WASHINGTON – NASA has approved plans by Axiom Space to fly a third private astronaut mission to the International Space Station as early as November, although details on who will be on the flight are not yet known.
NASA announced March 14 that it had signed a “mission order” with Axiom for the mission, dubbed Ax-3 by the company. The launch is planned as early as November, a date that will depend in part on the traffic of other vehicles traveling to and from the station.
NASA solicited proposals for a third and fourth private astronaut mission in September 2022, having previously selected Axiom for the Ax-1 mission headed to the ISS in April 2022 and for Ax-2, which is scheduled to launch as early as May was. In its Ax-3 announcement, NASA said it would announce plans for the fourth private astronaut mission, scheduled for 2024, after completing negotiations with an unspecified company.
Axiom was the only company to bid for the second private astronaut mission, according to NASA source selection statements released last August. Both Axiom and a second company, Shuttle IO Technologies, bid on NASA’s original request for a third private astronaut mission in 2021, but the agency turned them down due to low scores from the review process. NASA did not disclose how many companies submitted proposals for the third mission in this new tender.
The Ax-3 announcement revealed few details about the mission other than that it will spend 14 days on the ISS, slightly longer than Ax-2’s planned 10 days. The mission, like Ax-1 and -2, will use a SpaceX Crew Dragon spacecraft.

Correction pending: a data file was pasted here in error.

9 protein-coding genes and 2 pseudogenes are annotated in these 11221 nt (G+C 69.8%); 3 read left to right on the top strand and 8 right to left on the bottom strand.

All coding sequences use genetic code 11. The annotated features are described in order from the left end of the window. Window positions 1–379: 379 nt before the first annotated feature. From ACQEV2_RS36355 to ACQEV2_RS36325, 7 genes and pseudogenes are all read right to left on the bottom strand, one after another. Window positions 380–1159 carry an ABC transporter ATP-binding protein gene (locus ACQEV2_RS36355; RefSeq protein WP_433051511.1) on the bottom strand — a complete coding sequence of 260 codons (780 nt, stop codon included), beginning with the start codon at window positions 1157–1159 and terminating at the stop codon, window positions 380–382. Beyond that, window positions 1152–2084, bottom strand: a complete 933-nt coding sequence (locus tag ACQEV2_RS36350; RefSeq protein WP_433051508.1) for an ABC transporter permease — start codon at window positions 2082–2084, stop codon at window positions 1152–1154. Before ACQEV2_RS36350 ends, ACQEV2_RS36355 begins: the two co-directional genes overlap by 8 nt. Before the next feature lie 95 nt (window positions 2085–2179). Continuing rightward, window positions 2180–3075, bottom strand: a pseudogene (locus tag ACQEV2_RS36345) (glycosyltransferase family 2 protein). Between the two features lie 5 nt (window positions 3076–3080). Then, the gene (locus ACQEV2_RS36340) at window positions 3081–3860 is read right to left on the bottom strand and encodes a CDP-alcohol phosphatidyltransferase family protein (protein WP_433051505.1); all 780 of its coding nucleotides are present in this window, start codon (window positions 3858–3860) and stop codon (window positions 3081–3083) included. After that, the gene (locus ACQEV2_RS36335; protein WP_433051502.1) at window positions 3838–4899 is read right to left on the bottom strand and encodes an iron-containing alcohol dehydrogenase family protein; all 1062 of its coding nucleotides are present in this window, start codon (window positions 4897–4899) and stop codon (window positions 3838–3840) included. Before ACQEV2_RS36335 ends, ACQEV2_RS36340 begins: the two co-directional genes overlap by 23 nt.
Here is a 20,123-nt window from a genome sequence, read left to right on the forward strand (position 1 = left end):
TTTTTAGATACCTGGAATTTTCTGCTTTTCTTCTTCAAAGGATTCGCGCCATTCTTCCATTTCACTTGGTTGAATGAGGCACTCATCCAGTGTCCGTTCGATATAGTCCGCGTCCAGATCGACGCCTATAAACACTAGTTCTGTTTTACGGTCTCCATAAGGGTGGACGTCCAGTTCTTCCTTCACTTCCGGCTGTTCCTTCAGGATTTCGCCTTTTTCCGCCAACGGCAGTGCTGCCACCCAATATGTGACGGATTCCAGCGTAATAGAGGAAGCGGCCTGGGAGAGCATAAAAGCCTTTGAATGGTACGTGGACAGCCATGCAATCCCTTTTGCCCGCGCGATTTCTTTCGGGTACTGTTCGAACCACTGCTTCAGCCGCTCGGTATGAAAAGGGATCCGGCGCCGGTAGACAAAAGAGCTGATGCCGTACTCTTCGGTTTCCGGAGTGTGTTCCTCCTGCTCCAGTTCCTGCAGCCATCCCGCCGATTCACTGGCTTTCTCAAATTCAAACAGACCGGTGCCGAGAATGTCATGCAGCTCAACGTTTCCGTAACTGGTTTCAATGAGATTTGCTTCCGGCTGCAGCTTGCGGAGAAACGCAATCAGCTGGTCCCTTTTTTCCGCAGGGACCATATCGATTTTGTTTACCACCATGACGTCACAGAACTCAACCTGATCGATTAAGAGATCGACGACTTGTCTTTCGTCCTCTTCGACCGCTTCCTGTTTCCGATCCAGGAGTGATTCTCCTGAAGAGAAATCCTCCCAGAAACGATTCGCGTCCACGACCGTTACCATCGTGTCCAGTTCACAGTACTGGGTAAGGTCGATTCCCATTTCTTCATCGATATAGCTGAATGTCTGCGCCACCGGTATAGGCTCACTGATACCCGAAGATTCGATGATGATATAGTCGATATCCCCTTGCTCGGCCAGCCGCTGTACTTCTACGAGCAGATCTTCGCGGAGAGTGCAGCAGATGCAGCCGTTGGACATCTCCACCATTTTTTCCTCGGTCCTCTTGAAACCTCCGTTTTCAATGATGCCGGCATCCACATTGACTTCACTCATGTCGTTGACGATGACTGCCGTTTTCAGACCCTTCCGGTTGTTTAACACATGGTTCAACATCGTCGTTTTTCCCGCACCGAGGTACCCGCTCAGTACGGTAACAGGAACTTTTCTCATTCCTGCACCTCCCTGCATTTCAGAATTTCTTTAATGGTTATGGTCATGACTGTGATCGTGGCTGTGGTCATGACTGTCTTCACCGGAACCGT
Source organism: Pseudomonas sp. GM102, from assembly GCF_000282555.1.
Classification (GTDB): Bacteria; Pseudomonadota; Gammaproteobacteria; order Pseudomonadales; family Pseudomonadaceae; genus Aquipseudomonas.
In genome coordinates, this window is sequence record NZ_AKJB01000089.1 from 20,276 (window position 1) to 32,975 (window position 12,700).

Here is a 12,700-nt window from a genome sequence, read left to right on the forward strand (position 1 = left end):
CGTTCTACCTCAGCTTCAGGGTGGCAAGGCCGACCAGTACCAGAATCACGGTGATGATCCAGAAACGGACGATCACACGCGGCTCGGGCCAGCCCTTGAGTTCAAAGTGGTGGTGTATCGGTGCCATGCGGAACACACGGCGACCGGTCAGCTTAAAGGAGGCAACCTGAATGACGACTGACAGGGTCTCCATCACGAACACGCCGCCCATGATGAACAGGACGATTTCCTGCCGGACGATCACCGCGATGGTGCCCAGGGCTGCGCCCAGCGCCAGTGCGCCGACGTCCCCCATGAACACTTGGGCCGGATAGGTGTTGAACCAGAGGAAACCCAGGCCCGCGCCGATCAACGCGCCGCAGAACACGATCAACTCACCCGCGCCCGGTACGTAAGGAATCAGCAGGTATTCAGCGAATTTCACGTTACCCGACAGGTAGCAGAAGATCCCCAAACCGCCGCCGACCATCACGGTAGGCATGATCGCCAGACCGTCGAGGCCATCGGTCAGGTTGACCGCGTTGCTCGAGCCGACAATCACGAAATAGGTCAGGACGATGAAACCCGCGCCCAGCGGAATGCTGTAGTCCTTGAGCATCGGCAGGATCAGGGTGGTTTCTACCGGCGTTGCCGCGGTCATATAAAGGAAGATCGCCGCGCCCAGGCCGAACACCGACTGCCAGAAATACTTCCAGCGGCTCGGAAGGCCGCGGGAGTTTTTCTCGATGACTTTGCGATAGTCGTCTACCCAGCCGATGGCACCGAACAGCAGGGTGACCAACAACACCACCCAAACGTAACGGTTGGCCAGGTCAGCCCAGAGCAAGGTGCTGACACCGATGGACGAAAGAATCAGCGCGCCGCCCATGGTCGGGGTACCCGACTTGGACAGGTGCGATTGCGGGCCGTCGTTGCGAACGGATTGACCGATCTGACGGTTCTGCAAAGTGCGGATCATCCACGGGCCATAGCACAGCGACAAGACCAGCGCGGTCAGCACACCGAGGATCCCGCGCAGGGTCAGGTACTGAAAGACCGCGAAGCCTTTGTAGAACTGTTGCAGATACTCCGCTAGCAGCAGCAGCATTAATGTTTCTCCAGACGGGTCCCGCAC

Axiom Space did not disclose the crew of Ax-3 in the announcement. Like the previous two missions, it will be commanded by a former NASA astronaut with flight experience, a requirement NASA enacted after Ax-1.
NASA said in the announcement that the formal crew announcement will only be made after it has been approved by NASA and the other ISS partners. While Axiom Space had named Ax-2’s commander and pilot — Peggy Whitson and John Shoffner — in 2021, the other two crew members, Saudi astronauts Rayyanah Barnawi and Ali Alqarni, were not named until February 12.
Axiom executives previously said government-sponsored astronauts, like the two Saudis, would make up the majority of customers for upcoming private astronaut missions. “I anticipate that Ax-3 will be largely an agricultural customer flight with our professional astronaut,” Axiom chief executive Michael Suffredini said in a January conversation with reporters. He added that this will be repeated on Ax-4. “I think maybe a private individual will fly between those two flights.”
Axiom hopes to continue flying private astronaut missions to the ISS as it develops a series of commercial modules that it will attach to the station, which will serve as the core of a standalone space station after the station’s decommissioning. “Our desire is to fly two missions a year,” said Michael López-Alegría, the former NASA astronaut who commanded Ax-1 for Axiom, in a speech Feb. 26 at the Next-Generation Suborbital Researchers Conference in Colorado.
He noted in that speech that NASA had selected Axiom for both the third and fourth private astronaut missions, even though the company was still in contract negotiations with NASA.
Once Axiom has its modules on the ISS, which will also include its own docking port, the company will have more freedom to fly crews to them without having to compete for private astronaut mission opportunities, which NASA has currently limited to two per year. “We still have to go through NASA and we still have to comply with the ISS program rules,” López-Alegría said, “but I have a feeling we’ll have a little bit more leeway to do what we want.”